Our Moral Obligation to Criticize?

kindness

In a management article titled “Radical Candor – The Surprising Secret to Being a Good Boss“, I discovered a quote from the person at the center of the article’s focus, Kim Scott:

“I would argue that criticizing your employees when they screw up is not just your job, it’s actually your moral obligation.”

(If you’d like to take a moment to re-read this quote, or pause to recover from shock, I understand – please take as long as you need.) Continue reading

The Veil of Transparency

transparency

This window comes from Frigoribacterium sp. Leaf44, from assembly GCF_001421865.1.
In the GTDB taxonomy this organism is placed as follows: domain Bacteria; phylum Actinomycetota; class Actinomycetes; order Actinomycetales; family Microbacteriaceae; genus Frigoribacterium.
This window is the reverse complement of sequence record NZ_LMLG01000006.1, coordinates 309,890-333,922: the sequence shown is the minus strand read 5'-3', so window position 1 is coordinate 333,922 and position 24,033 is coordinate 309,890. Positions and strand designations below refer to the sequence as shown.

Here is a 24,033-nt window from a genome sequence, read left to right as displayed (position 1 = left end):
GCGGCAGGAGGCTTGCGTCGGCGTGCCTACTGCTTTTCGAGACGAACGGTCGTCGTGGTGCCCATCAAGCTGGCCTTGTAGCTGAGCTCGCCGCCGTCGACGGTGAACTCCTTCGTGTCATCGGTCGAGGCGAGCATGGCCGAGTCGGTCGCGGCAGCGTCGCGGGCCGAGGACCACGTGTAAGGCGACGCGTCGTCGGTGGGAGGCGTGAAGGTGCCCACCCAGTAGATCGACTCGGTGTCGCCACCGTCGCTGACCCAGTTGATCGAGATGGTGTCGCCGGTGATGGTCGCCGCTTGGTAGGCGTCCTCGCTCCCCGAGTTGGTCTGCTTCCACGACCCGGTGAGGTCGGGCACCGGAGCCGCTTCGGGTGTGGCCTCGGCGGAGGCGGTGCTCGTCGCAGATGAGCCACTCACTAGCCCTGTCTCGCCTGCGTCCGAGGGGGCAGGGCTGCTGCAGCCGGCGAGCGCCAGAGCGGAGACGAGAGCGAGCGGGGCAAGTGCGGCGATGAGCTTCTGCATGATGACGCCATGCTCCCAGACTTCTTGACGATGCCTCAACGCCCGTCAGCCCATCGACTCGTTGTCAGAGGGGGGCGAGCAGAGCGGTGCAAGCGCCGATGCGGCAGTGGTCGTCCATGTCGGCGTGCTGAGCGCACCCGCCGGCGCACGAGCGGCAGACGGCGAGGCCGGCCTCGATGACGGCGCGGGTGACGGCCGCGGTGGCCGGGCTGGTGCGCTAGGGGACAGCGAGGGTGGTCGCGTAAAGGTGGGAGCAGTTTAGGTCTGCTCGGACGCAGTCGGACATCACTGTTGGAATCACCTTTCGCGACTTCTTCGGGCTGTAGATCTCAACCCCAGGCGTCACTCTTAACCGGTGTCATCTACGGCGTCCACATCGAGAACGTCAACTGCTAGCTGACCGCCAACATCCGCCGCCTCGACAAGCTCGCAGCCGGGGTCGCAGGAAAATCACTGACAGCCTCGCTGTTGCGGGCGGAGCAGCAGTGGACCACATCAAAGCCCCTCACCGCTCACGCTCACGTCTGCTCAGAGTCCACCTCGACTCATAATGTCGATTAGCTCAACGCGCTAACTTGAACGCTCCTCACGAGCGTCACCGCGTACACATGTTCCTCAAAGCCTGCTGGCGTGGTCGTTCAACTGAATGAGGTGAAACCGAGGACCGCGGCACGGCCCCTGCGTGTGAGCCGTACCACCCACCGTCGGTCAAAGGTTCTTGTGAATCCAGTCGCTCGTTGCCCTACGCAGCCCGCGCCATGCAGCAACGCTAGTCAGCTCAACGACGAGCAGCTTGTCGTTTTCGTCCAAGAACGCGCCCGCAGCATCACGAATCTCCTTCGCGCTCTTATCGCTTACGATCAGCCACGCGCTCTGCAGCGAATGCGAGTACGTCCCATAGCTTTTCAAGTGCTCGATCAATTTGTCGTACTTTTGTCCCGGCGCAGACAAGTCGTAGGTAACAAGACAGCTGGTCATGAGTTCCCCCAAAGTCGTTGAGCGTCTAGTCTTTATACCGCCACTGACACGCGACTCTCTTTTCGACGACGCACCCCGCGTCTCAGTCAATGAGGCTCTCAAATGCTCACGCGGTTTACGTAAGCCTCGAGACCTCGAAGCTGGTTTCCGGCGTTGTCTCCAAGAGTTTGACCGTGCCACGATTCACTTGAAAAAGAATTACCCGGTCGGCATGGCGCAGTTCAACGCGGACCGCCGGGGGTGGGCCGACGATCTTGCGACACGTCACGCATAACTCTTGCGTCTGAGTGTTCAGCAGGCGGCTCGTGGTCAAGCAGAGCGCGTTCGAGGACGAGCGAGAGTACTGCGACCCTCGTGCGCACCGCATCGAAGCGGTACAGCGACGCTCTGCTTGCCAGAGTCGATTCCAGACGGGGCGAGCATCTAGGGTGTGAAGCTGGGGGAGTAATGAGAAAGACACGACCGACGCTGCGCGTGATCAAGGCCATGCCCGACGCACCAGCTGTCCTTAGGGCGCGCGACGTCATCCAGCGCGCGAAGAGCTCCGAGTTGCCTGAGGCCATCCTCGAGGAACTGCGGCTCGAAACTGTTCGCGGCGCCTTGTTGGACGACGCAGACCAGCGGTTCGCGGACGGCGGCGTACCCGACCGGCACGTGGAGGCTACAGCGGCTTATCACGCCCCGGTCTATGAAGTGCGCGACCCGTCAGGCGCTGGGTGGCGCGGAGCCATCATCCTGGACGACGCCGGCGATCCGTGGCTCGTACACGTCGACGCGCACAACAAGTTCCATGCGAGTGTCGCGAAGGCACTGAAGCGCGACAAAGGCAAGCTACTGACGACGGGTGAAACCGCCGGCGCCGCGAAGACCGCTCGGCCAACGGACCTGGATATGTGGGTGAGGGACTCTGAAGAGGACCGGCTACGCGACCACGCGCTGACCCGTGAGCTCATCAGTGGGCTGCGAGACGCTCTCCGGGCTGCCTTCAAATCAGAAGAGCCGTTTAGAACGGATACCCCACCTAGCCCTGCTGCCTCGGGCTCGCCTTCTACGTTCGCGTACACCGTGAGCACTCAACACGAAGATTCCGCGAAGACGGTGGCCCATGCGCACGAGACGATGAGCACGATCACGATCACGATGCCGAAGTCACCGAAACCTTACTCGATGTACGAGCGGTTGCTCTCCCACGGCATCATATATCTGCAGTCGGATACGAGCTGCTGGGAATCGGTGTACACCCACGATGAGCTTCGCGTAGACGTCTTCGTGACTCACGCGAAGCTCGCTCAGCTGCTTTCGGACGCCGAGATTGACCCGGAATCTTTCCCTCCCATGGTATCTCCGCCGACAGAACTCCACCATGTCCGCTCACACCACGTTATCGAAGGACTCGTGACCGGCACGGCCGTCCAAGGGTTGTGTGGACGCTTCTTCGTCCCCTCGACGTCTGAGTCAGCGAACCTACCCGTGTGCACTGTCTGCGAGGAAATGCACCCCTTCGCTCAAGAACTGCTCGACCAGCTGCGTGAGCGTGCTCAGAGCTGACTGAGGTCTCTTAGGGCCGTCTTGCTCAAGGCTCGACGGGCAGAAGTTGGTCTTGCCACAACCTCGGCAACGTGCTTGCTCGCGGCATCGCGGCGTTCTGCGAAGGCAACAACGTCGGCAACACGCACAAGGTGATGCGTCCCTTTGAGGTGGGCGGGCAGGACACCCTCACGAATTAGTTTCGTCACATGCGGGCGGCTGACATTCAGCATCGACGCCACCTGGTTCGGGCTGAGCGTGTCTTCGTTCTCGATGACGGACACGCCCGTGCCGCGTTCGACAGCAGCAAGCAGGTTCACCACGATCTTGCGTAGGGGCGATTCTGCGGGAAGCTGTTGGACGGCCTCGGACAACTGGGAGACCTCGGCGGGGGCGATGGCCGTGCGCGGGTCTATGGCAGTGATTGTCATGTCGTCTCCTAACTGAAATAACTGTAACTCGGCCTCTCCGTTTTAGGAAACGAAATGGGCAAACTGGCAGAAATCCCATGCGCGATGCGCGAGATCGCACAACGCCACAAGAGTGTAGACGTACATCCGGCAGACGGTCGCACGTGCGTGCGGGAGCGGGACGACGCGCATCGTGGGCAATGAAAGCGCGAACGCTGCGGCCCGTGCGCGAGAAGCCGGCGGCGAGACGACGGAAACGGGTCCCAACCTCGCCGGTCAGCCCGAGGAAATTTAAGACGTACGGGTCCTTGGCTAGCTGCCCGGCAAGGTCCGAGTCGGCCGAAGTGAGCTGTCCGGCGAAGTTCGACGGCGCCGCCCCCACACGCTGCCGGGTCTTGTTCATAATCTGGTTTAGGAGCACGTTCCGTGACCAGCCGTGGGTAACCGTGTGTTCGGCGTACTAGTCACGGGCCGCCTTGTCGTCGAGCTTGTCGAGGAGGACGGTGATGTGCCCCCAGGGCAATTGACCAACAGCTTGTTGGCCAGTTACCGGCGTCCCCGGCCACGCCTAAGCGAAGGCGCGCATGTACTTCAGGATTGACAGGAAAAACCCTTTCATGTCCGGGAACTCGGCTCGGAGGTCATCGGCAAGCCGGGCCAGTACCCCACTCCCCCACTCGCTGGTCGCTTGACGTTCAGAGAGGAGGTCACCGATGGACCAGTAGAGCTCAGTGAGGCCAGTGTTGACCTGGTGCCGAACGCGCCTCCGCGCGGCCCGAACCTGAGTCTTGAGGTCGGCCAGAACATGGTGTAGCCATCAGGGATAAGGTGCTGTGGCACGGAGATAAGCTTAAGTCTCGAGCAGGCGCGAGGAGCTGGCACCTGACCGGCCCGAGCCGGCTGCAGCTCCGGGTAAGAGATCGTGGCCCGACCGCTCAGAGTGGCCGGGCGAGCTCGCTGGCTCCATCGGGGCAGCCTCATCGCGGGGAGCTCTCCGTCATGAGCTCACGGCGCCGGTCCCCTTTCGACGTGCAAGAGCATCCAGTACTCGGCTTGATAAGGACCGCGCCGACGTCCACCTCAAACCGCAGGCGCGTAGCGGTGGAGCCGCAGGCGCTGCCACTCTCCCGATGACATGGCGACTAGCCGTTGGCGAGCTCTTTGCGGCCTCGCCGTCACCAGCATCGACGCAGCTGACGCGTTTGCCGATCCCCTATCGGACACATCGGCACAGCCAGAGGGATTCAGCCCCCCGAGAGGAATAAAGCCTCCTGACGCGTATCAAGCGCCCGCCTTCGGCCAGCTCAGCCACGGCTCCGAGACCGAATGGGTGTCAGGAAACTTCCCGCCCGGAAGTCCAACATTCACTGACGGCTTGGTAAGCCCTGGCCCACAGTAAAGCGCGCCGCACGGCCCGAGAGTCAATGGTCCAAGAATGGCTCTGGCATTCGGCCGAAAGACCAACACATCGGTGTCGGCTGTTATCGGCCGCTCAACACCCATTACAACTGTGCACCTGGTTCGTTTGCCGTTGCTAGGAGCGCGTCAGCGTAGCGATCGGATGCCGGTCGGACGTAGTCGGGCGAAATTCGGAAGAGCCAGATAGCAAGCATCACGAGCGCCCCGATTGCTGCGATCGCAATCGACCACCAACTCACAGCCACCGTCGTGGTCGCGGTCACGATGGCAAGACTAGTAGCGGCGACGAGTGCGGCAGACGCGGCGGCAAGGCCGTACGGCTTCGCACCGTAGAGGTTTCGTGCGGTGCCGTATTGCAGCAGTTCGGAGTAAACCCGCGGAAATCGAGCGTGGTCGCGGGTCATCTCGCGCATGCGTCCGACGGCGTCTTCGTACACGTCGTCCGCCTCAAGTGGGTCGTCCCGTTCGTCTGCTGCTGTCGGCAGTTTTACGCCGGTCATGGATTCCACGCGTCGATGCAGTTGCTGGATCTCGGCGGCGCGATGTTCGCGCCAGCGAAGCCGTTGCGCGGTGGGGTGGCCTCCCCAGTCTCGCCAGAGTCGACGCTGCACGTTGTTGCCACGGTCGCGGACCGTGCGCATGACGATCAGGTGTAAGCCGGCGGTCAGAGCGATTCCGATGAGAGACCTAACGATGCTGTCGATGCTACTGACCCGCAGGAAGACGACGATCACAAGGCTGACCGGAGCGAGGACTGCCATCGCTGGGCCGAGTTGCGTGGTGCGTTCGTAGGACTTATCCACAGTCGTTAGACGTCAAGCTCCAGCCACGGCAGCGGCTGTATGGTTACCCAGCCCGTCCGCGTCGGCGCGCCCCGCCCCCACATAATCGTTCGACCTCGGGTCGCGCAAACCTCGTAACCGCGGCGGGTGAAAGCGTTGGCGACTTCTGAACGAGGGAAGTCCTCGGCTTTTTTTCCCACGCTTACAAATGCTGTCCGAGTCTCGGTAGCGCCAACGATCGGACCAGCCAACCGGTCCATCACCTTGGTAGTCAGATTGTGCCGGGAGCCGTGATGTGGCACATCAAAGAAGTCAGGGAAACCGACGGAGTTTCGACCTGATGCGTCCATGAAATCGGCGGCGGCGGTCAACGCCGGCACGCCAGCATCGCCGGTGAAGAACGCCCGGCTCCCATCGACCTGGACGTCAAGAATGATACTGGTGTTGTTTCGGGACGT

“In the spirit of transparency,” she said, “be sure to send me an update by the end of the week.”

He glanced at her, casually responding, “Of course. And to be transparent, I’ll present the slides to the team at our next meeting.”

Despite the fact I am not clairvoyant, I am quite certain that the above conversation happened today. Perhaps it even happened in your respective place of work. Just like no company executive today would dare admit “we’re not agile”, the popularity of “being transparent” guarantees we assign transparency to everything we do. And so it goes: as everyone becomes “agile”, transparency becomes yet another buzzword in the great agile sea of expected change in peoples’ behavior. Continue reading